In 1990 our young family weathered an extraordinary crisis. My son Ross—yes, man of sushi fame and current Recess owner, where soup creation magic happens for me—developed a small neck lump that rapidly began to grow. Within a few days we were at Stanford Children’s Hospital, moving with the medical diagnosis machine—bone scan, MRI, bone marrow excision. He was diagnosed with non-Hodgkin’s lymphoma and by the morning bright pink chemo was transfusing into his thin little arm, the beginning of a regimen that continued half the year. Words fail me here. What it means to be with your achingly small seven year old, watch him drop weight, lose hair, field questions on fairness. Watch him sit on the Little League bench all suited up and too sick to play. Celebrate his eighth birthday and wonder if there would be a ninth. Do whatever it took to make it through one more day.
In my bedroom, during this first treatment month, a calendar graced the wall opposite my bed. I’d wake each morning to the indelible image of a mama gorilla holding her infant close, deep in the forest. I still have it; it brings all the flavor of that season back home. As the year wore on, sweet hubby obsessed with planning a family trip to the Grand Canyon to honor the one year anniversary of this journey. Six weeks after treatment completed, Ross began to recover. Weight filled out his bones, hair grew in, he played ball. By the time we embarked on this canyon adventure, the whole harrowing episode seemed like a bad dream. Life has a way of moving on, especially with young children at your feet. At this one year mark, medical powers that be called the prognosis good. At ten years, they released us from continued check ups.
That hike to the bottom of Grand Canyon begins at 9,000 feet in elevation. Down the South Kaibab we went, each carrying the requisite one gallon of water. The Colorado River beckoned and we just kept going down down down, finally hitting bottom at 4,000 feet. We swam in Bright Angel Creek, slept at Phantom Ranch, reveled in this accomplishment. The wake up call at 4am is serious on the next day. It’s an eight hour climb out of there and way too hot to indulge in a leisurely morning. The ascent was hard, one winding zig-zag at a time, pauses in any available shade, slow and steady. So elated at the top, so delirious, sweet hubby had us agree to return in five years and complete the same hike. In our euphoric stupor, we all said yes.
And he held us to it. Ross was 13 this time and Sonya was ending her final year of high school. This trip was markedly different. Instead of us caring for the kids, the roles often felt reversed. There were several moments when sweet encouragement from the children was critical. It was amazing to feel this passage, this poignant reversal. The completion of this second journey was completion of a full circle. And the Grand Canyon has ever since called to us. We became intrigued with the beauty (see above photo) at the western end, home to the Havasupai native Americans, reservation land that can only be visited with a guide. It took us time to figure out how and when but we are on our way there right now with Road Scholar, a group that has been taking people onto this sacred land for twenty years. One guide is an historian, the other a geologist.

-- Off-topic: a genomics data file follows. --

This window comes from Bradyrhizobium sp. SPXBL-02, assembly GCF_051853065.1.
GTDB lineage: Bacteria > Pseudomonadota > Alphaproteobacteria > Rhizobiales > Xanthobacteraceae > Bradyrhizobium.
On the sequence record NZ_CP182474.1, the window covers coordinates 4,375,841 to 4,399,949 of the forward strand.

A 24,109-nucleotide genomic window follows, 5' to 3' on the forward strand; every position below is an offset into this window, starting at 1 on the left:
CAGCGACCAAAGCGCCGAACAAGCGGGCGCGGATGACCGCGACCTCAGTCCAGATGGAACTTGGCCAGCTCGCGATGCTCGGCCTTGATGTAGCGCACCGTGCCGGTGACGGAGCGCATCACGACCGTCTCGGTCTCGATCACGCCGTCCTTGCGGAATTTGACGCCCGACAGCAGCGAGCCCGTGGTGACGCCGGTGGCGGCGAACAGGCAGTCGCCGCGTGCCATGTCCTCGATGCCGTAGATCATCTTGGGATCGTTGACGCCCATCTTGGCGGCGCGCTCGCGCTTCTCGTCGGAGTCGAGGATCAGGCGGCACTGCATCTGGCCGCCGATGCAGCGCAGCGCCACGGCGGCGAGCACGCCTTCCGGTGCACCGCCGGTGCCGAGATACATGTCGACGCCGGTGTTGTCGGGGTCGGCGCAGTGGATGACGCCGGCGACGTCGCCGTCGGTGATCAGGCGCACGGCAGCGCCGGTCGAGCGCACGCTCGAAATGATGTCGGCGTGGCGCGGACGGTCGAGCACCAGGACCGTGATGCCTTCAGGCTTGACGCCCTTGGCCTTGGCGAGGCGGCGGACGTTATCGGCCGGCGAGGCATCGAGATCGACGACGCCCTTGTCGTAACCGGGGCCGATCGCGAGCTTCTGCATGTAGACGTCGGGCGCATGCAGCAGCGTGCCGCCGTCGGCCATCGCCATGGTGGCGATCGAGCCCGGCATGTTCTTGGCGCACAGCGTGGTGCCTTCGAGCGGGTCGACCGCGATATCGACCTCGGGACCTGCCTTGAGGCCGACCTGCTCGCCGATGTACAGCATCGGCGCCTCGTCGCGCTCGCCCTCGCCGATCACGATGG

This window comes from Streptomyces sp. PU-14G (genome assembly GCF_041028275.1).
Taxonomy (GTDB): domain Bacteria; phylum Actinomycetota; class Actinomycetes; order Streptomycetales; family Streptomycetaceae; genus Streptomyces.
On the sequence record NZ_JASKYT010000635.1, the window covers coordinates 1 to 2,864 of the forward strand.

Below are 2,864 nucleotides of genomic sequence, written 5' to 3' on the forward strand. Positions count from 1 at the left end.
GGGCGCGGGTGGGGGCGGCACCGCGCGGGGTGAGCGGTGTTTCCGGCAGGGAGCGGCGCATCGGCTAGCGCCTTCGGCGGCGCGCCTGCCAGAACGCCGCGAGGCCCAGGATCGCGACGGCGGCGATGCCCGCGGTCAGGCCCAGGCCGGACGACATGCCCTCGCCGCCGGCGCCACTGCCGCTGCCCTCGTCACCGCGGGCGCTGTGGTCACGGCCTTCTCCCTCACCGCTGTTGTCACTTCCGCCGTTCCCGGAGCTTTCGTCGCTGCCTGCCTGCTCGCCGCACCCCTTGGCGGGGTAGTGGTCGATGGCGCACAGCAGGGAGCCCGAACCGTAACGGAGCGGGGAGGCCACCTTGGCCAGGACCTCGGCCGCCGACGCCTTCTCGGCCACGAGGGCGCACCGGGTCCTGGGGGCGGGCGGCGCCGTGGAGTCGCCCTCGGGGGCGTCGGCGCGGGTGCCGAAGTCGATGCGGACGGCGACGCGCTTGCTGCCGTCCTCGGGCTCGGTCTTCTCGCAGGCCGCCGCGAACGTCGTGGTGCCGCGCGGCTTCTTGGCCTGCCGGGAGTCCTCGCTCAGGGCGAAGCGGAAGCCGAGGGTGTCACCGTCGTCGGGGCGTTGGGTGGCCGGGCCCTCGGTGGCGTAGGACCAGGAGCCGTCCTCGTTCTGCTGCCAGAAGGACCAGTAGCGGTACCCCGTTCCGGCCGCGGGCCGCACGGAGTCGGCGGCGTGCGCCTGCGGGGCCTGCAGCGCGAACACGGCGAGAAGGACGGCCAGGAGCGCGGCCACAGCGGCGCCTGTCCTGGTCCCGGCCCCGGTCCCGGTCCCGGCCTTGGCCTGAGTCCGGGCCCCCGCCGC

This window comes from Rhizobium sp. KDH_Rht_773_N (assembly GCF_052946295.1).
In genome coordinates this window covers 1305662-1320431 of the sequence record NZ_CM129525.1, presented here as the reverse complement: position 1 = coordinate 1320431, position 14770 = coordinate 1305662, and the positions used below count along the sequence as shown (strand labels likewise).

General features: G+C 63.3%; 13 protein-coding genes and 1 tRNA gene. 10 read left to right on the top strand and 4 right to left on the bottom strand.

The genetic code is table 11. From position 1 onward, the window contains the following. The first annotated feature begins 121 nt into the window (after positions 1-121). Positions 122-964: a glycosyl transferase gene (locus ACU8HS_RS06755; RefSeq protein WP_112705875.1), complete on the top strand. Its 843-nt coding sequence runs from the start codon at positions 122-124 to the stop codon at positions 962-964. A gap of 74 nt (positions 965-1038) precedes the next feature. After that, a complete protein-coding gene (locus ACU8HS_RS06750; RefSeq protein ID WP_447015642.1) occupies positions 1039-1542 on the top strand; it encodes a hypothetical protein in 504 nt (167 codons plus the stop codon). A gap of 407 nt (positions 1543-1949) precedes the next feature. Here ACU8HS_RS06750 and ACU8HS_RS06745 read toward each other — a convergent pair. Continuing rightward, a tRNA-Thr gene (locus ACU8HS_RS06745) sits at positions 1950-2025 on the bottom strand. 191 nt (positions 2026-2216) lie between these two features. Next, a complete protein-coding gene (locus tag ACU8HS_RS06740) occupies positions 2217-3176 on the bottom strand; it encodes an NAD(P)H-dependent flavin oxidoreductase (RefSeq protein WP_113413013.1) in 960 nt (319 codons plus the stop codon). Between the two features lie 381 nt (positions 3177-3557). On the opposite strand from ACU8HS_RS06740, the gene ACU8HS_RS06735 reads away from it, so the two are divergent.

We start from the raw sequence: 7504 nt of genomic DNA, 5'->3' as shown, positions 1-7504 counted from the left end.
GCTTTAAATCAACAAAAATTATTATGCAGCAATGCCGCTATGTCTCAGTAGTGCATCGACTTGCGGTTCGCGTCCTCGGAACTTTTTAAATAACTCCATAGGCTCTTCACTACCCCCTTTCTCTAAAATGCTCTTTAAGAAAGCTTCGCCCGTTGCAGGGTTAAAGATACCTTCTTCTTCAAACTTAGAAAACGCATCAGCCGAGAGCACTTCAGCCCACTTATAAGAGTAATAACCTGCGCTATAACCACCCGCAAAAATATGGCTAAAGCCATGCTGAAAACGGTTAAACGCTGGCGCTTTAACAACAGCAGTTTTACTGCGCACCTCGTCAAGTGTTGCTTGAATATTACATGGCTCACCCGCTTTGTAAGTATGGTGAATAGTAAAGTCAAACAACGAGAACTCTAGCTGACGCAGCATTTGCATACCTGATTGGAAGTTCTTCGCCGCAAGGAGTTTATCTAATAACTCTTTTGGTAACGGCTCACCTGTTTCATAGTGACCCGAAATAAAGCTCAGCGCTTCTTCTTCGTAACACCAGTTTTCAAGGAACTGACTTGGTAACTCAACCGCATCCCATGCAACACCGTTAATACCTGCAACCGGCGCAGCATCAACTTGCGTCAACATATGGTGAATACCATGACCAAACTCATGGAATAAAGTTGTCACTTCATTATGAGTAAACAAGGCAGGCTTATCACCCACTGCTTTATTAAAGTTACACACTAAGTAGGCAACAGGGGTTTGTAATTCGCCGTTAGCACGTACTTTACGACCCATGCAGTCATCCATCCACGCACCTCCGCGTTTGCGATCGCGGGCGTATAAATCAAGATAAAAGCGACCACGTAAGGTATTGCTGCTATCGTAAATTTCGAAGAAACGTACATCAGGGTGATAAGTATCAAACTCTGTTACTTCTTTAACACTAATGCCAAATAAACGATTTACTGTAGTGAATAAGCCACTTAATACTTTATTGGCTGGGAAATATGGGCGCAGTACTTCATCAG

This journey, this return to our family healing place, was scheduled way before I received the personal news I share here with you. The synchronicity is, of course, not lost on me. I’ve been working through post-menopausal health issues for the last six months. A biopsy last week revealed uterine cancer. The good news: it is early, and though they can’t “stage” it until surgery, there’s a good likelihood that a hysterectomy will be enough. The prognosis is very hopeful.
Needless to say, much is arising for me, in me, around me. I’m incredibly grateful for an organ that produced two beautiful human beings and can understand after seven decades that it might just be ready to go off line. In fits and starts, waves of fear wash over me. Sadness comes calling in many guises. I am also aware I feel as worried about the people I love as I do for myself. Figures. Grateful for every moment of prior practice that is now supporting me in surfing these waves. They always pass and ultimately deliver me to the gift of sparked gratitude and utter appreciation that accompanies human loss. Ironic, isn’t it? How everything is bathed in such beautiful light.
Thanks for listening and here is my very sincere request. I totally appreciate any and all love and support you wish to extend. Thank you, I am already feeling it from the few who know. Here is what I do not need: your feedback, your fixes, the story of your Aunt Ethel, or the sure-fire cure you believe grapefruit extract will provide. The cancer is slow-growing and medical wheels turn oh so slowly. So it will be a month or two before I have surgery. I quietly want to live my life and do my work, see my patients, teach my classes, cook soup. Soak up every dancing moment available. Be on my mat. Listen to music. Be in nature every day. Hug the people I love. Pretty simple. Thank you for just letting me be.
Send any well wishes off to the canyon this week as we make our way to the bottom and then climb our way out again. More good news? The western end is only a 2,000 foot elevation change and we are so ready for healing in the canyon.